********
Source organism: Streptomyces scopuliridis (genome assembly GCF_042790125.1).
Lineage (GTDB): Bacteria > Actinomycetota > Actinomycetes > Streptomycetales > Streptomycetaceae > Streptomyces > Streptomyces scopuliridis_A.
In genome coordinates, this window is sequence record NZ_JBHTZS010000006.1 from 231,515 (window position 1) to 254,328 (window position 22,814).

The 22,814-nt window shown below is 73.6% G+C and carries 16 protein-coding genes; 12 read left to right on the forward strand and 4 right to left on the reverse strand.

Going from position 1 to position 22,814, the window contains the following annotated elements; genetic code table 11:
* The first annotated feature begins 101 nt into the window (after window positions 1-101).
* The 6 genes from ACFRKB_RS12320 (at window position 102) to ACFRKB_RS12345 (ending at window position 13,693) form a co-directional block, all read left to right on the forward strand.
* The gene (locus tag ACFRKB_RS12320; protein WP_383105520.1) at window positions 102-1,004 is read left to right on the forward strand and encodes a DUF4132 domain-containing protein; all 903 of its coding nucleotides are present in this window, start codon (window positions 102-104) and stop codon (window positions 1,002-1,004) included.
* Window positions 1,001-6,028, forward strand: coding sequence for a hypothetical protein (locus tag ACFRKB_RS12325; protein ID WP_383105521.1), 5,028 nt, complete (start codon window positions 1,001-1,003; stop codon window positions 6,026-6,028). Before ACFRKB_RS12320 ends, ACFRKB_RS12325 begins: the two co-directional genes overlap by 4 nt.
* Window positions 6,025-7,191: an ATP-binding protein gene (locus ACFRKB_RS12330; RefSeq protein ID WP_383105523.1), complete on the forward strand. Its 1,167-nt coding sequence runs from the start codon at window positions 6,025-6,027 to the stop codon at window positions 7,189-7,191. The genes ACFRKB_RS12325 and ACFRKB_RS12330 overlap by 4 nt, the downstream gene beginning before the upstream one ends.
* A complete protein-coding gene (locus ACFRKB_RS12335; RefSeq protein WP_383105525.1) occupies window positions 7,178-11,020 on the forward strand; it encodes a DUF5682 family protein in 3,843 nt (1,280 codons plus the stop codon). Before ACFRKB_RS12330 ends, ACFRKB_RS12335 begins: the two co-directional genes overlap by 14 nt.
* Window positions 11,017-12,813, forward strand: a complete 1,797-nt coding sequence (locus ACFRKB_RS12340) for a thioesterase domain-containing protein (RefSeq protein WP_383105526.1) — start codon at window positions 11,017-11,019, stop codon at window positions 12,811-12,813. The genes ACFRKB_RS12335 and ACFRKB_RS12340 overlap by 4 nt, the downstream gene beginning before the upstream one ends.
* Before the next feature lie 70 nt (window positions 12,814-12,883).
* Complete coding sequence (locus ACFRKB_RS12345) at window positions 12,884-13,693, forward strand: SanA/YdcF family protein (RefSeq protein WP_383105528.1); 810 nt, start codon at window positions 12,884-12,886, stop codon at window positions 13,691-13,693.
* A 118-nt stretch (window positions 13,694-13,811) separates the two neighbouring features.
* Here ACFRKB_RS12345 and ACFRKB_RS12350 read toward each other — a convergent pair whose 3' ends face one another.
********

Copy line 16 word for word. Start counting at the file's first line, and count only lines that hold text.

* Here ACFRKB_RS12345 and ACFRKB_RS12350 read toward each other — a convergent pair whose 3' ends face one another.